Some shareholders of Guinness Nigeria Plc have condemned the one billion naira fine imposed on the company by the National Agency for Food and Drug Administration and Control (NAFDAC) for some infractions.
They told the News Agency of Nigeria (NAN) on Friday in Lagos that the huge fine could send wrong signals to investing public and erode shareholders’ returns.
Alhaji Gbadebo Olatokunbo, a founding member, Nigeria Shareholders Solidarity Association, advised regulatory agencies to be cautious to avoid sending wrong signals to both local and foreign investors.
Olatokunbo said that although sanctions or fines were good for correction, cost implications could cause unintended effects.
He said that the huge fine could lead to closure of the company, which might negate the real intention of NAFDAC to promote industrial growth.
The shareholder activist advised that regulators should also warn erring companies or grant them hearing before sanctioning them.
Olatokunbo said that shareholders were not against sanctions imposed on any erring company, but such must be done with moderation.
“Where you must apply the stick, do so for correction sake and with lesser fines.
“Don’t kill our companies with huge sanctions because we the shareholders at the receiving end will be responsible for the loss,” he said.
Olatokunbo urged the management of quoted and unquoted companies to be more diligent in their duties as “its no longer business as usual.”
Mr Boniface Okezie, the President, Progressive Shareholders Association of Nigeria (PSAN), said that care must be taken by regulatory authorities in imposing fines to avoid doing more harm than good.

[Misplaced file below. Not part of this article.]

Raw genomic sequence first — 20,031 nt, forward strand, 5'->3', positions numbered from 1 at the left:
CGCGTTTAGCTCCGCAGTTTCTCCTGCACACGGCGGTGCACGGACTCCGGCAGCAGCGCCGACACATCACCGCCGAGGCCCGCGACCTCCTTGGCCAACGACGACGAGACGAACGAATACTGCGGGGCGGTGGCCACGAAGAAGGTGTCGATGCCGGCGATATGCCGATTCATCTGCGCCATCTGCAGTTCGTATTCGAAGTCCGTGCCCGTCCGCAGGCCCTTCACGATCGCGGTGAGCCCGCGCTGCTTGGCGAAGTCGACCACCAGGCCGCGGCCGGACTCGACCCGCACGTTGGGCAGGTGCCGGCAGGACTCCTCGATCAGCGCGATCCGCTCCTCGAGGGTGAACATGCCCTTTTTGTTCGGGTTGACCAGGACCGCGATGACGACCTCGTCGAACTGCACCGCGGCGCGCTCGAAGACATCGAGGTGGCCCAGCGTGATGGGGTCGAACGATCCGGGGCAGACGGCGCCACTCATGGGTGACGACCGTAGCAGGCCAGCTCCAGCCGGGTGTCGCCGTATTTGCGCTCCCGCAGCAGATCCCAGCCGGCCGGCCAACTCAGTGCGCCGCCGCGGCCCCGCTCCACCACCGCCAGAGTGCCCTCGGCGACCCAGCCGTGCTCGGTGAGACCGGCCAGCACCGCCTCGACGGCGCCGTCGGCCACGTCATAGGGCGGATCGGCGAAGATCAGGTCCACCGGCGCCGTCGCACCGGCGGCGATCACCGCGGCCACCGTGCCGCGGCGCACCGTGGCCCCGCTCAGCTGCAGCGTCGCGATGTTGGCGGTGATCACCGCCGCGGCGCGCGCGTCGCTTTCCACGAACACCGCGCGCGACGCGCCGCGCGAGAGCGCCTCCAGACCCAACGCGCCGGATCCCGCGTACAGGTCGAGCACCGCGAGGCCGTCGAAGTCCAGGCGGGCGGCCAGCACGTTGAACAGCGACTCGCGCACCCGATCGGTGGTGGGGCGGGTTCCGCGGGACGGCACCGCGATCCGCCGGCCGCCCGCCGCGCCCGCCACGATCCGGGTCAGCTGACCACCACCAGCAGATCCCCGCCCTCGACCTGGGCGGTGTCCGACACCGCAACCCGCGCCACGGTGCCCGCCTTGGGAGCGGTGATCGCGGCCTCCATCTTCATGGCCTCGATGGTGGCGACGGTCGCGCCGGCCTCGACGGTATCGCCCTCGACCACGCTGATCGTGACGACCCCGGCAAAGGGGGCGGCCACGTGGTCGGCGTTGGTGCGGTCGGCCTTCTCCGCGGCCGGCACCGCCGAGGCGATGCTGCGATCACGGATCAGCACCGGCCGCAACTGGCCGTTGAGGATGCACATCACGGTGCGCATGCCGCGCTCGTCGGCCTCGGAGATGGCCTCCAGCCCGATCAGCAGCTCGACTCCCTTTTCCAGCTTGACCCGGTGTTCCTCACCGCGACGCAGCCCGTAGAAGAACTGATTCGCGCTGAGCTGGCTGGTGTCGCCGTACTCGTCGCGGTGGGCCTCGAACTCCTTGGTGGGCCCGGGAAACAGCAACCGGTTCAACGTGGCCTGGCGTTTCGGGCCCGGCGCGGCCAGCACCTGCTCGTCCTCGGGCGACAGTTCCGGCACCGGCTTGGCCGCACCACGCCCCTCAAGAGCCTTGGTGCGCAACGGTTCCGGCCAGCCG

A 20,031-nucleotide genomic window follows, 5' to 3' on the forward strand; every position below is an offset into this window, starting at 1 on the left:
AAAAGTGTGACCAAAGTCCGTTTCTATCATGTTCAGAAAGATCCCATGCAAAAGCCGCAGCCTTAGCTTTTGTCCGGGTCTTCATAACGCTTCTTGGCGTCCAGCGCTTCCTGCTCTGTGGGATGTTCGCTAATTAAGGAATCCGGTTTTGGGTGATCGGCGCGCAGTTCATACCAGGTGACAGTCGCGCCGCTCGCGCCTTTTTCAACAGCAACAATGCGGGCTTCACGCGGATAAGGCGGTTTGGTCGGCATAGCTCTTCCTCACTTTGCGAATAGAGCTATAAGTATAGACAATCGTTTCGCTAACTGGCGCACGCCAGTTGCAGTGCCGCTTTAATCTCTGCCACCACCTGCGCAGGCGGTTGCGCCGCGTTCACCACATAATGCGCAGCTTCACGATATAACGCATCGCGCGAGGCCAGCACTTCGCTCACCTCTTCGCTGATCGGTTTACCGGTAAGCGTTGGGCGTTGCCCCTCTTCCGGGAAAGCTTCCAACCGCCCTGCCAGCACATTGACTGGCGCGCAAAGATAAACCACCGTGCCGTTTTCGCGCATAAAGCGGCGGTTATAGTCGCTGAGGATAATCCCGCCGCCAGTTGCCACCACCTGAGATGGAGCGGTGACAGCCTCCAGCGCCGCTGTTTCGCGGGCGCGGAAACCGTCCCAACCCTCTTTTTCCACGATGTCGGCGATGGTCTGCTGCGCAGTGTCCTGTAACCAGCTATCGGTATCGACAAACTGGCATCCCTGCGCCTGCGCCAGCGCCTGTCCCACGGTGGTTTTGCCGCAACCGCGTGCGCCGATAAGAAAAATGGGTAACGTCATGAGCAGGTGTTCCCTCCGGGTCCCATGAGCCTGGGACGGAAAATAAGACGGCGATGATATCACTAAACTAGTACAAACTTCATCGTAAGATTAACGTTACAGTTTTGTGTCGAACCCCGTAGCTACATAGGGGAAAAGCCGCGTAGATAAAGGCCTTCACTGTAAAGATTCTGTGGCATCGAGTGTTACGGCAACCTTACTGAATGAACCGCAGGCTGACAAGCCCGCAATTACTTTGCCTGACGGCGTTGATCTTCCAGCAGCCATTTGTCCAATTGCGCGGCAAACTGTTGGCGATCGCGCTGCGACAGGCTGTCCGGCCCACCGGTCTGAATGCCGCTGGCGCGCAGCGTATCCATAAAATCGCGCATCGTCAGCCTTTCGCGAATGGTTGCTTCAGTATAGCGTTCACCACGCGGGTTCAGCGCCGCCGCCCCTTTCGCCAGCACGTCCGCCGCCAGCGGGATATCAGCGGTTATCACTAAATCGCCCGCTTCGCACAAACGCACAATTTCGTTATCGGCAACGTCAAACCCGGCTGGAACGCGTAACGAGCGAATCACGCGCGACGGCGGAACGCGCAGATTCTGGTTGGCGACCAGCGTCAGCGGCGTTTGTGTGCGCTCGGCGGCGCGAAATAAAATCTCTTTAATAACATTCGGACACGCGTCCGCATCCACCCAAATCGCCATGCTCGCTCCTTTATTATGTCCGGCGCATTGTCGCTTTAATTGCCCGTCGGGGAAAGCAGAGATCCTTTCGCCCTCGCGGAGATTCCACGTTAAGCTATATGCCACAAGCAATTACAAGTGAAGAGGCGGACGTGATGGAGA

Okezie stressed that care must be taken in the manner in which fines were being imposed by regulators before they would get out of hand.
“Let it not be that many agencies which are broke are looking for money by all means,” Okezie said.
He said that such heavy fines, could in the long run, discourage companies from operating in Nigeria.
Okezie, however, advised that companies must endeavour to do the right things to avoid sanctions to the detriment of shareholders.
He said that operators must also be guided by good coporate governance ethics to avoid unnecessary sanctions.
NAFDAC ordered Guinness to pay N1bn as administrative charges for various clandestine violations of NAFDAC rules, regulations and enactments over a long period of time.
Guinness was also accused of revalidating expired products without authorisation and supervision by NAFDAC, among others.
The Central Bank of Nigeria (CBN) also sanctioned First Bank N1.87 billion for refusal to remit about N37.55 billion belonging to the state-owned energy company.
It also fined UBA N2.94 billion for concealing a portion of the energy corporation’s fund totalling N58.84 billion.
UBA was sanctioned for also refusing to remit the deposit of the energy firm into the TSA as at when directed, while Skye Bank was also sanctioned N4 billion for improper TSA remittance.